Friday, January 29, 2010

Both Ends of the Leash: Fear Reduction

A gentle hand or a tasty treat doesn’t reinforce fear, it reduces it
By Patricia B. McConnell, PhD

It was one in the morning, and I was wide awake. Thunderstorms had been rolling like waves over the farm all night, and this one was so loud I thought the windows might break. Lassie, my 14-year-old Border Collie, lay panting beside me. She’s almost deaf, but the combination of a falling barometer, lightning flashes and the crashes of thunder were enough to send her into a panic. As we lay there together, I stroked her soft old head, thinking about the advice to avoid petting a dog who reacts to thunder. “You’ll just teach them to be more fearful,” according to the traditional wisdom. Only one thing: It’s not true.
We’ve been taught for ages that trying to soothe frightened dogs just makes them worse. It seems logical, in a cut-and-dried, stimulus-and-response kind of way. Your dog hears thunder, he runs to you and you pet him. Voilà, your dog just got reinforced for running to you when it thunders, and worse, for being afraid of thunderstorms in the first place. But that’s not what happens, and here’s why. First, no amount of petting is going to make it worthwhile to your dog to feel panicked. Fear is no more fun for dogs than it is for people. The function of fear is to signal the body that there is danger present, and that the individual feeling fearful had better do something to make the danger, and the fear that accompanies it, go away.
Think of it this way: Imagine you’re eating ice cream when someone tries to break into your house at midnight. Would the pleasure of eating ice cream “reinforce” you for being afraid, so that you’d be more afraid the next time? If anything, things would work in the reverse—you might develop an unconscious discomfort around ice cream. However, you sure as heck aren’t going to be more afraid if a burglar arrives because you were eating chocolate mocha fudge the first time it happened.
There’s another reason petting your thunder-phobic dog doesn’t make him worse, and it couldn’t hurt to take a deep breath before you read it. Research on thunder-phobic dogs suggests that petting does not decrease the level of stress in the dog receiving it.* If it doesn’t decrease stress, how could it act as reinforcement? Before you write describing how your loving touch calms your own dog, please note that (1) I didn’t do the research; (2) my own dogs stop pacing and whining when I pet them during storms; and (3) I don’t care what the research says, it makes me feel better, it doesn’t hurt anything, so I do it anyway.
Studying Stress
Humor aside, it’s important to be specific about what the study actually found. The authors measured the production of cortisol, a hormone related to stress. They found that cortisol levels did not decrease when the dogs were being petted by their guardians during storms. (The most important factor in decreasing cortisol was the presence of other dogs.) Interestingly, another piece of research on social bonding found that although cortisol levels decrease in people when they are interacting with dogs, cortisol does not decrease in dogs in the same context.** However, in both species, other hormones and neurotransmitters increased, including oxytocin, prolactin and beta-endorphin—all substances that are associated with good feelings and social bonding. So, while petting your dog during a storm may not decrease cortisol levels associated with stress, it is still possible that something good could be happening.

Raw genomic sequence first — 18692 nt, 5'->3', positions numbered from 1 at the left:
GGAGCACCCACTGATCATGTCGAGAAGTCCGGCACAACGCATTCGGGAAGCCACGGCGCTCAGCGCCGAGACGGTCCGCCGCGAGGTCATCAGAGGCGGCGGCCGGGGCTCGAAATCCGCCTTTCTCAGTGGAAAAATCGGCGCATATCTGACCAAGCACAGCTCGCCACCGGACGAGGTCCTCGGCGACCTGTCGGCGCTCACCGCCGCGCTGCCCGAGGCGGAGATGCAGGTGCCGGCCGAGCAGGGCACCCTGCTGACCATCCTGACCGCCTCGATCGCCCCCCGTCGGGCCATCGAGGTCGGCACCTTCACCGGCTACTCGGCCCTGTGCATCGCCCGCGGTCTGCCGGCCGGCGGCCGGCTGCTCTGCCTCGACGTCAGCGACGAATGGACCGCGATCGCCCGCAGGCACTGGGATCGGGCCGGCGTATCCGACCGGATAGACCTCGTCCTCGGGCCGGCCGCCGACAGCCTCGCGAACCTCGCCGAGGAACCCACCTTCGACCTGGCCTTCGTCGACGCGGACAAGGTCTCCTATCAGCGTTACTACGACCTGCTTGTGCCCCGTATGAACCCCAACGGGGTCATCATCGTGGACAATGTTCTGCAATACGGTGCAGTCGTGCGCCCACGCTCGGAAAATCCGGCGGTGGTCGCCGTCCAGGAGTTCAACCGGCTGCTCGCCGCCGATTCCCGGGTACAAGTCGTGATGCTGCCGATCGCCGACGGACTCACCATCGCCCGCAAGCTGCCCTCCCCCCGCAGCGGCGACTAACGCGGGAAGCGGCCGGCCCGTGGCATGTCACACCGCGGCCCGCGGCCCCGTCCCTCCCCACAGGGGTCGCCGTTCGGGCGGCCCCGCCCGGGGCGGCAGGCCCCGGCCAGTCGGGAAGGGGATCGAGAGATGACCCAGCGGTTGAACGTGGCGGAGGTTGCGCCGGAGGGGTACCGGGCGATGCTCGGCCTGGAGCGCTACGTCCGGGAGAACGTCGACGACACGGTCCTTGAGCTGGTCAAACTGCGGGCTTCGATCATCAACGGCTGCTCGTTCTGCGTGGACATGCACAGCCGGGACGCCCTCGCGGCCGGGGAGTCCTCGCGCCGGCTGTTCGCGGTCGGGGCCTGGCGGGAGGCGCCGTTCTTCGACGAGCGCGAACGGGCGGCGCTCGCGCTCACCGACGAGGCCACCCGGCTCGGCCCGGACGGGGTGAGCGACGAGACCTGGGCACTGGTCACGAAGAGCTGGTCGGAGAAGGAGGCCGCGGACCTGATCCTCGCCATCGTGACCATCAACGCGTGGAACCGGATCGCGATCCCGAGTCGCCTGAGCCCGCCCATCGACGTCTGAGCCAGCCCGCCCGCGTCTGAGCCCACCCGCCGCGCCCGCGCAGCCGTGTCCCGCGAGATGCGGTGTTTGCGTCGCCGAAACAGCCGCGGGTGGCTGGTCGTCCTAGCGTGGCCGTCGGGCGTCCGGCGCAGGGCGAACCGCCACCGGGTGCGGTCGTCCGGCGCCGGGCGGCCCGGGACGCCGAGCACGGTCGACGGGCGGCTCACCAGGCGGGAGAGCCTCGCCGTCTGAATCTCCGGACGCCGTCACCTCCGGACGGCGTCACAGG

On the contrary, it’s just not possible that petting your dog is going to make her more fearful the next time there’s a storm. Warnings that you’ll ruin your dog by comforting her are reminiscent of the advice from the 1930s and ’40s to avoid comforting frightened children by picking them up. That perspective was tossed out long ago by psychologists, when research made it clear that having parents they can count on when life gets scary creates bold, stable children, not dependent or fearful ones.
Classical Approach
The greatest damage that’s done with outdated “don’t pet the dog” advice doesn’t relate to storms, but to the pitfalls of trying to explain classical counter-conditioning (CCC). CCC can be a profoundly effective way to change behavior, because it changes the emotions that drive the behavior in the first place. A typical example in applied animal behavior is having visitors throw treats to a dog who is afraid of strangers.
Understandably, many a client has asked, “But isn’t giving him treats when he’s barking and growling just going to make him worse? Won’t he get reinforced for barking and growling?” The answer is no, not if his behavior is driven by fear. Remember, fear is no fun, and a few pieces of food, no matter how yummy, aren’t going to override the brain’s desire to avoid it.
Tossing treats (or toys) to a fearful dog can teach him to associate approaching strangers with something good, as long as the treat is really, really good, and the visitor is far enough away to avoid overwhelming the dog. CCC is one of the most important tools in a trainer or behaviorist’s toolbox, yet it can be hard to convince people to try it. It feels like rewarding a dog for misbehaving, and in our punishment-oriented, “you’ve got to get dominance over your dog” society, it is tough for some people to do. But that’s exactly what I did to cure another Border Collie, my Pippy Tay, when she developed a fear of storms many years ago.
CCC is one of many ways you can help a thunder-phobic dog. I’ve used some of the following with good success, either on their own or, in Pippy Tay’s case, combined with other methods: pheromone therapy, wraps, acupuncture, acupressure, diet change and, in serious cases, medication. If your dog is afraid of storms, you’d do well to consult a behaviorist or veterinary behaviorist for assistance in choosing the method that is right for you and your dog.